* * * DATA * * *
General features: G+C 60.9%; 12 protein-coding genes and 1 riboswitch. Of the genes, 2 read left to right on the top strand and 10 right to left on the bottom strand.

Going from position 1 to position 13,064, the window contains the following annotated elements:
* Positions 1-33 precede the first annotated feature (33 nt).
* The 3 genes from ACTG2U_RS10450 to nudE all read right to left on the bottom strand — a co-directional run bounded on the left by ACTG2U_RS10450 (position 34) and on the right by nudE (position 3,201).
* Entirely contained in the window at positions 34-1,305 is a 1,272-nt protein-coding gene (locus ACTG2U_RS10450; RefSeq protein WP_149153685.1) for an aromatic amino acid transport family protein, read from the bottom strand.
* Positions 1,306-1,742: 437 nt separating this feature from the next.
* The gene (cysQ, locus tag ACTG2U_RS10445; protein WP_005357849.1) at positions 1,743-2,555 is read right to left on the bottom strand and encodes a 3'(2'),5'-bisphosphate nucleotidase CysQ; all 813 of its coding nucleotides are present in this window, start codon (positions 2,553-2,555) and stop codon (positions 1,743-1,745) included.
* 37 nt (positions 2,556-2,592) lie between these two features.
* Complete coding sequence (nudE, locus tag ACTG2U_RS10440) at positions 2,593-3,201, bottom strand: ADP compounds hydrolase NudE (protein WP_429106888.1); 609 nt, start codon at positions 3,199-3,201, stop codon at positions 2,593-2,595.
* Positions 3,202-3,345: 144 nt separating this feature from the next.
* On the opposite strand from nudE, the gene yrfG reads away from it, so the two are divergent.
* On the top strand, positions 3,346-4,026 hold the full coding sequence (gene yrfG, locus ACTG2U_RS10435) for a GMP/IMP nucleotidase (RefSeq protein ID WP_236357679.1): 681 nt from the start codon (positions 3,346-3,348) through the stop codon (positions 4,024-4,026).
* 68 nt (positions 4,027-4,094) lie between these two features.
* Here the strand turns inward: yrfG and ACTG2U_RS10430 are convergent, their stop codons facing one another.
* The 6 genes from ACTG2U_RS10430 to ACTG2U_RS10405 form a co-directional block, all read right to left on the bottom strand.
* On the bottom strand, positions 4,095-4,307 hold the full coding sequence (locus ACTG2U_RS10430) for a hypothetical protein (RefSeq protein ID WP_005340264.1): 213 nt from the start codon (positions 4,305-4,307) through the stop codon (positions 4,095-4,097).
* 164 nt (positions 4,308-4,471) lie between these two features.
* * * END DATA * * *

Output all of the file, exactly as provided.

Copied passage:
General features: G+C 60.9%; 12 protein-coding genes and 1 riboswitch. Of the genes, 2 read left to right on the top strand and 10 right to left on the bottom strand.

Going from position 1 to position 13,064, the window contains the following annotated elements:
* Positions 1-33 precede the first annotated feature (33 nt).
* The 3 genes from ACTG2U_RS10450 to nudE all read right to left on the bottom strand — a co-directional run bounded on the left by ACTG2U_RS10450 (position 34) and on the right by nudE (position 3,201).
* Entirely contained in the window at positions 34-1,305 is a 1,272-nt protein-coding gene (locus ACTG2U_RS10450; RefSeq protein WP_149153685.1) for an aromatic amino acid transport family protein, read from the bottom strand.
* Positions 1,306-1,742: 437 nt separating this feature from the next.
* The gene (cysQ, locus tag ACTG2U_RS10445; protein WP_005357849.1) at positions 1,743-2,555 is read right to left on the bottom strand and encodes a 3'(2'),5'-bisphosphate nucleotidase CysQ; all 813 of its coding nucleotides are present in this window, start codon (positions 2,553-2,555) and stop codon (positions 1,743-1,745) included.
* 37 nt (positions 2,556-2,592) lie between these two features.
* Complete coding sequence (nudE, locus tag ACTG2U_RS10440) at positions 2,593-3,201, bottom strand: ADP compounds hydrolase NudE (protein WP_429106888.1); 609 nt, start codon at positions 3,199-3,201, stop codon at positions 2,593-2,595.
* Positions 3,202-3,345: 144 nt separating this feature from the next.
* On the opposite strand from nudE, the gene yrfG reads away from it, so the two are divergent.
* On the top strand, positions 3,346-4,026 hold the full coding sequence (gene yrfG, locus ACTG2U_RS10435) for a GMP/IMP nucleotidase (RefSeq protein ID WP_236357679.1): 681 nt from the start codon (positions 3,346-3,348) through the stop codon (positions 4,024-4,026).
* 68 nt (positions 4,027-4,094) lie between these two features.
* Here the strand turns inward: yrfG and ACTG2U_RS10430 are convergent, their stop codons facing one another.
* The 6 genes from ACTG2U_RS10430 to ACTG2U_RS10405 form a co-directional block, all read right to left on the bottom strand.
* On the bottom strand, positions 4,095-4,307 hold the full coding sequence (locus ACTG2U_RS10430) for a hypothetical protein (RefSeq protein ID WP_005340264.1): 213 nt from the start codon (positions 4,305-4,307) through the stop codon (positions 4,095-4,097).
* 164 nt (positions 4,308-4,471) lie between these two features.